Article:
During an hour-long Facebook live video that took place at the Jet Propulsion Laboratory’s “Mars Yard” in Pasadena, California, NASA scientists showed off the Mars 2020 rover, which will hit the soil of the red planet in February 2021.
Superficially, Mars 2020 will “very, very similar” to the Curiosity rover that landed on Mars in August 2012, but Mars 2020 (M-2020? 2020? Marsy?) boasts a new range of tools and enhanced landing equipment. Because of the new mechanics, the 2020 rover will be able to test features that will inform a future human voyage and will collect samples that can be eventually returned to Earth for detailed study.
“We’ll explore the surface of Mars for at least two years,” says Ken Farley, the project scientist of the 2020 mission, in the video. “While we’re there, the major scientific objective of the mission is to seek the signs of life.”
“And of course, one of the great questions that people have wondered about for a very long time is ‘are we alone? Is there life beyond Earth?’ This question has, I think, become much sharper recently with many, many observations that planets beyond our solar system are common — an enormous number, thousands and thousands of exoplanets have been discovered. And so, for me, this question is no longer, ‘is there life out there, but is it really plausible that it isn’t out there?’ There are so many places it could be.”
The mission will launch in August 2020, which is when the trip between Earth and Mars would need the lowest amount of energy because of how the planets are aligned. If they miss this launch date, NASA would have to wait until 2022 to try again. Launching in August 2020 would have the rover landing on Mars in February of 2021.
There are four overarching goals for the mission:
- Discover if there ever was life on Mars.
- Find where on Mars could have been habitable in the past.
- Use geological clues to uncover how Mars formed.
- Test conditions and instruments for human exploration of Mars.
It will land in a region of Mars that researchers think would have been habitable for ancient microbes — meaning areas where water used to flow. Exposed rocks in these areas will allow the team to better examine Martian geology. But these sites aren’t easy to reach.
“You may remember how the Curiosity rover landed, with the seven minutes of terror, and we’re using that as a starting point for Mars 2020,” says Allen Chen, a systems engineer and the descent and landing lead. Because of the rockiness of the eight proposed landing sites, Chen and his team have designed the 2020 rover to have improved landing equipment, which will let it venture into this more rugged terrain.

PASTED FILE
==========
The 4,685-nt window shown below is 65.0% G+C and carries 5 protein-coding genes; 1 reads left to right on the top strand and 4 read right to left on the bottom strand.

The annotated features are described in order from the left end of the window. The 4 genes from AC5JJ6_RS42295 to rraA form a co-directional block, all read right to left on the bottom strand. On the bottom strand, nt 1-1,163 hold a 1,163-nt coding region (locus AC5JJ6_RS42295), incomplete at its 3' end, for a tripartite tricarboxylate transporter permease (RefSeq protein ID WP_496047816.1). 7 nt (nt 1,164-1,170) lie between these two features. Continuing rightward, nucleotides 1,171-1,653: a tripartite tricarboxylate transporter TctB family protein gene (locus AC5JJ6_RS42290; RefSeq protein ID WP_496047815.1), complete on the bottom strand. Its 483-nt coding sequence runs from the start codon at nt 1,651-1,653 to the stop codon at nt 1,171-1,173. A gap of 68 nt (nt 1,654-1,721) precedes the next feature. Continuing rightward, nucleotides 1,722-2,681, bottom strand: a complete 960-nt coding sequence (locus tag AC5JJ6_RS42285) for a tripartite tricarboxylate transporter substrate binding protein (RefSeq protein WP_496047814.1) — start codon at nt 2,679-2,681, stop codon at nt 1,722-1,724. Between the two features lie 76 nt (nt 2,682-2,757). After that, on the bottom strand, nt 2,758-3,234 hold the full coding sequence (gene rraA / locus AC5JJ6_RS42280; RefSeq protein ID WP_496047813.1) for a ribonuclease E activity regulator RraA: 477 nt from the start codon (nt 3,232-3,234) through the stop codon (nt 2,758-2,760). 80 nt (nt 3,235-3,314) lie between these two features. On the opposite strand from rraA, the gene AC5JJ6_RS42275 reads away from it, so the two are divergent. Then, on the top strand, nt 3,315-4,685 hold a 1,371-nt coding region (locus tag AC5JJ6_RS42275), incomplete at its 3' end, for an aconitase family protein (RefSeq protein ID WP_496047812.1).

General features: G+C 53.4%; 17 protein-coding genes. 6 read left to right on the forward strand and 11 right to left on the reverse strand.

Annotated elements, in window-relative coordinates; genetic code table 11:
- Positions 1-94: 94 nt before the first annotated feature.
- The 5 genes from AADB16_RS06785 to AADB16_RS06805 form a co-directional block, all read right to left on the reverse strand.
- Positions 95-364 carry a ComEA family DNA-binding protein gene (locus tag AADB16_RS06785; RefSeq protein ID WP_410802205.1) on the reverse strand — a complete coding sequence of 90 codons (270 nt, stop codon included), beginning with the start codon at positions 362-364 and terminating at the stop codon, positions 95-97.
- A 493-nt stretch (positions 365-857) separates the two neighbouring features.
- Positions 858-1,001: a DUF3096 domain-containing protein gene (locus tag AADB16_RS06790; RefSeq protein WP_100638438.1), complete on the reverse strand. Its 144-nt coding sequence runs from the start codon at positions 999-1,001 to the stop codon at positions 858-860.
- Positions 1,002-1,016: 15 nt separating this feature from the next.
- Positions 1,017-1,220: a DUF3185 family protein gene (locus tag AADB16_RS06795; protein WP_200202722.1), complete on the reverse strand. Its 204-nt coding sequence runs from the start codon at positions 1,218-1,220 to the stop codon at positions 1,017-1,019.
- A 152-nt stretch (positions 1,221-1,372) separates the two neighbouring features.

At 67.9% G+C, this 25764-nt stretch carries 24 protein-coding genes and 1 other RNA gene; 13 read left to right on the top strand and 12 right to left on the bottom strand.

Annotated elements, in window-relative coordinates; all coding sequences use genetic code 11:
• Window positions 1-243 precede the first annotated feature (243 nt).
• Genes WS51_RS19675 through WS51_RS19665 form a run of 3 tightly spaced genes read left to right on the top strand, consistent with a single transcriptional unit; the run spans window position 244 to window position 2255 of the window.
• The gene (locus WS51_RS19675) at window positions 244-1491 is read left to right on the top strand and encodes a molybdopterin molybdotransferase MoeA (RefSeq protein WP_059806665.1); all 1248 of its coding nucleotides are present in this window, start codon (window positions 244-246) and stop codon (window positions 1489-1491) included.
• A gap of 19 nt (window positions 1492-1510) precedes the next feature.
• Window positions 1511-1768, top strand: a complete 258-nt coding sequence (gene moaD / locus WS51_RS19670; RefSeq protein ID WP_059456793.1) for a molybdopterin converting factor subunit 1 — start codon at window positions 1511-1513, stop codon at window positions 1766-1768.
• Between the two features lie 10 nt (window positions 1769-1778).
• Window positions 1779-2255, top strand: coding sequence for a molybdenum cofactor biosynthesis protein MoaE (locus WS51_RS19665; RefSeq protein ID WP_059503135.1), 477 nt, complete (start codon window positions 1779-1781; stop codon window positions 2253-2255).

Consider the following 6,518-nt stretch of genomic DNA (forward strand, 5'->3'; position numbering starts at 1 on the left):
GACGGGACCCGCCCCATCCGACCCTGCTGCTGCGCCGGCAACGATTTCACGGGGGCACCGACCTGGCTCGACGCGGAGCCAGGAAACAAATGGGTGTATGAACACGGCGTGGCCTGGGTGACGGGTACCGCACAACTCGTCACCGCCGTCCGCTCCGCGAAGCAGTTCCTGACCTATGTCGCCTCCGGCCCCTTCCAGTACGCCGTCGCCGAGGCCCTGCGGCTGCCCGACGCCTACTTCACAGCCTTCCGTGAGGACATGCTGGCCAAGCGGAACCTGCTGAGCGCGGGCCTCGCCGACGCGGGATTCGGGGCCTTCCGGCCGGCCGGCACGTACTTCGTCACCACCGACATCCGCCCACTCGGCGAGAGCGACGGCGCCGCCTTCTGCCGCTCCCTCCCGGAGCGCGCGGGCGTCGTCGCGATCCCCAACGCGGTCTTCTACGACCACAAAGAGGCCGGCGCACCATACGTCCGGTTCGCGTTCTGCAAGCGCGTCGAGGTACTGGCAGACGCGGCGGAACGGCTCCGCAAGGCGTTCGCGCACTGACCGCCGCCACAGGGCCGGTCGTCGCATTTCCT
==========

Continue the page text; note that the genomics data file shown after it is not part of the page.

This is the first Mars rover that will have instruments to actively look for signs of life. These include a range of environmental scanners, a laser and powerful camera to analyze rock composition, and ground-penetrating radar to investigate the rock layers tens of meters under the surface. The rover will collect and store rock and soil cores thanks to a new drill attachment. The drill also allows the 2020 mission to clean and deeply examine the composition of Martian rocks to find organic molecules that are one of the potential indicators of life.
Because the team doesn’t know exactly what kinds of rocks they will experience on Mars, “we have to be prepared for a wide range of contingencies,” said Matt Robinson, an engineer and the Mars 2020 sampling and caching team deputy manager. The team has tested the bits and collection methods on a huge suite of Earth rocks to prepare. Although the 2020 rover will not return to Earth, a future mission could bring these samples back to be studied at NASA for information about life on Mars and potential hazards for human exploration.
And one of the features of the 2020 mission is preparing for getting humans to Mars. A device that will attempt to convert Martian carbon dioxide into oxygen is one of the key upgrades on the 2020 rover. If successful, it will significantly simplify a human mission to Mars because it will greatly decrease the amount of oxygen astronauts would have to carry with them, said Farley.
Along with the carbon dioxide converter, the rover is also testing the environment to get essential information about the Martian climate. It is gathering soil and dust samples, and daily weather data to determine the challenges human explorers would face. And thanks to a number of microphones added, “we’ll have the first sounds coming back from Mars,” says Farley. And all that sounds pretty good.